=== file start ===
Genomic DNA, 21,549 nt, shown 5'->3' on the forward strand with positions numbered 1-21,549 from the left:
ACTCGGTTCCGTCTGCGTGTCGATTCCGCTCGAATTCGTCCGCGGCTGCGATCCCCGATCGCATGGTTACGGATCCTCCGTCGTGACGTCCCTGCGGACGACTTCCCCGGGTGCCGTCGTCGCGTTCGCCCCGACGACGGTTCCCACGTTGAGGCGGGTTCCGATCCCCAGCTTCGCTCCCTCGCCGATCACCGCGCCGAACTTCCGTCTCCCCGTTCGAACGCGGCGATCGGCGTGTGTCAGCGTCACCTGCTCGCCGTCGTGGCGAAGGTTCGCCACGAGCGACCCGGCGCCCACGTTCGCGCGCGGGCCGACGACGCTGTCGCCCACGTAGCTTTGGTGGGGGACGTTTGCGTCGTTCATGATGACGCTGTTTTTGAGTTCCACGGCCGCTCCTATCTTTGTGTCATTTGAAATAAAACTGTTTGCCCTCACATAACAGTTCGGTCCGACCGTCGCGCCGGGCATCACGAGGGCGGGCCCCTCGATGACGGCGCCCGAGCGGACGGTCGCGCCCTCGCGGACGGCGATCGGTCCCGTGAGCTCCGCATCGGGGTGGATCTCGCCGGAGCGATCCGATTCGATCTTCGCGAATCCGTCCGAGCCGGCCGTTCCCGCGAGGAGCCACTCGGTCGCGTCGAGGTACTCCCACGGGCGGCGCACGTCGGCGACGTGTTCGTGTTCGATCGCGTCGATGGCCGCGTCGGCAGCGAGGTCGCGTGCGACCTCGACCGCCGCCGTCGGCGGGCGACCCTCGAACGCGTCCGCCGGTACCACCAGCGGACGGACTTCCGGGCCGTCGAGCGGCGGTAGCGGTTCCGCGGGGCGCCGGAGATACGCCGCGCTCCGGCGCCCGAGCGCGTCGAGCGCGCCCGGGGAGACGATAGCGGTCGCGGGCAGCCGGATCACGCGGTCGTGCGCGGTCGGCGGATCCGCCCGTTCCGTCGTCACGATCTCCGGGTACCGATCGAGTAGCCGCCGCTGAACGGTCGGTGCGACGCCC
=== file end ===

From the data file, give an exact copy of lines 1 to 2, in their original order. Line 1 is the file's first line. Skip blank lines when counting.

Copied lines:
Genomic DNA, 21,549 nt, shown 5'->3' on the forward strand with positions numbered 1-21,549 from the left:
ACTCGGTTCCGTCTGCGTGTCGATTCCGCTCGAATTCGTCCGCGGCTGCGATCCCCGATCGCATGGTTACGGATCCTCCGTCGTGACGTCCCTGCGGACGACTTCCCCGGGTGCCGTCGTCGCGTTCGCCCCGACGACGGTTCCCACGTTGAGGCGGGTTCCGATCCCCAGCTTCGCTCCCTCGCCGATCACCGCGCCGAACTTCCGTCTCCCCGTTCGAACGCGGCGATCGGCGTGTGTCAGCGTCACCTGCTCGCCGTCGTGGCGAAGGTTCGCCACGAGCGACCCGGCGCCCACGTTCGCGCGCGGGCCGACGACGCTGTCGCCCACGTAGCTTTGGTGGGGGACGTTTGCGTCGTTCATGATGACGCTGTTTTTGAGTTCCACGGCCGCTCCTATCTTTGTGTCATTTGAAATAAAACTGTTTGCCCTCACATAACAGTTCGGTCCGACCGTCGCGCCGGGCATCACGAGGGCGGGCCCCTCGATGACGGCGCCCGAGCGGACGGTCGCGCCCTCGCGGACGGCGATCGGTCCCGTGAGCTCCGCATCGGGGTGGATCTCGCCGGAGCGATCCGATTCGATCTTCGCGAATCCGTCCGAGCCGGCCGTTCCCGCGAGGAGCCACTCGGTCGCGTCGAGGTACTCCCACGGGCGGCGCACGTCGGCGACGTGTTCGTGTTCGATCGCGTCGATGGCCGCGTCGGCAGCGAGGTCGCGTGCGACCTCGACCGCCGCCGTCGGCGGGCGACCCTCGAACGCGTCCGCCGGTACCACCAGCGGACGGACTTCCGGGCCGTCGAGCGGCGGTAGCGGTTCCGCGGGGCGCCGGAGATACGCCGCGCTCCGGCGCCCGAGCGCGTCGAGCGCGCCCGGGGAGACGATAGCGGTCGCGGGCAGCCGGATCACGCGGTCGTGCGCGGTCGGCGGATCCGCCCGTTCCGTCGTCACGATCTCCGGGTACCGATCGAGTAGCCGCCGCTGAACGGTCGGTGCGACGCCC